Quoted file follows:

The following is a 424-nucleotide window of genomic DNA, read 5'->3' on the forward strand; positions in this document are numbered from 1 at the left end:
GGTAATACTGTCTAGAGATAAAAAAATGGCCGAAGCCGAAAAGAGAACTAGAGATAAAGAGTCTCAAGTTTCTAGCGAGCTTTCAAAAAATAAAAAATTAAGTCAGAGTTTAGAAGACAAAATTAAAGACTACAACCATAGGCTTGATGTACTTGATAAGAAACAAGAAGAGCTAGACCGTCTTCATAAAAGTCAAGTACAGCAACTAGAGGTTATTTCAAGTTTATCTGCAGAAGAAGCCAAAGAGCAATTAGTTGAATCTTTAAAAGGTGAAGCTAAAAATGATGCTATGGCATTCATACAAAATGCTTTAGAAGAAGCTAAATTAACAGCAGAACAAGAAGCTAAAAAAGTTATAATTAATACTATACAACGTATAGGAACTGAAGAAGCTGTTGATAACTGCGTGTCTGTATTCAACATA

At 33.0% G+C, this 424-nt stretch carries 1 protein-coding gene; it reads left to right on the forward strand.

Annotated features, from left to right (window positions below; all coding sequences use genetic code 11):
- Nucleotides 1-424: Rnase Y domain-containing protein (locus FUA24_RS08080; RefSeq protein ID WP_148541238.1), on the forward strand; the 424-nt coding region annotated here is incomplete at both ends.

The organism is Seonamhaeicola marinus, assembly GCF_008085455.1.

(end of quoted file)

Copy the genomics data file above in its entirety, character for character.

The following is a 424-nucleotide window of genomic DNA, read 5'->3' on the forward strand; positions in this document are numbered from 1 at the left end:
GGTAATACTGTCTAGAGATAAAAAAATGGCCGAAGCCGAAAAGAGAACTAGAGATAAAGAGTCTCAAGTTTCTAGCGAGCTTTCAAAAAATAAAAAATTAAGTCAGAGTTTAGAAGACAAAATTAAAGACTACAACCATAGGCTTGATGTACTTGATAAGAAACAAGAAGAGCTAGACCGTCTTCATAAAAGTCAAGTACAGCAACTAGAGGTTATTTCAAGTTTATCTGCAGAAGAAGCCAAAGAGCAATTAGTTGAATCTTTAAAAGGTGAAGCTAAAAATGATGCTATGGCATTCATACAAAATGCTTTAGAAGAAGCTAAATTAACAGCAGAACAAGAAGCTAAAAAAGTTATAATTAATACTATACAACGTATAGGAACTGAAGAAGCTGTTGATAACTGCGTGTCTGTATTCAACATA

At 33.0% G+C, this 424-nt stretch carries 1 protein-coding gene; it reads left to right on the forward strand.

Annotated features, from left to right (window positions below; all coding sequences use genetic code 11):
- Nucleotides 1-424: Rnase Y domain-containing protein (locus FUA24_RS08080; RefSeq protein ID WP_148541238.1), on the forward strand; the 424-nt coding region annotated here is incomplete at both ends.

The organism is Seonamhaeicola marinus, assembly GCF_008085455.1.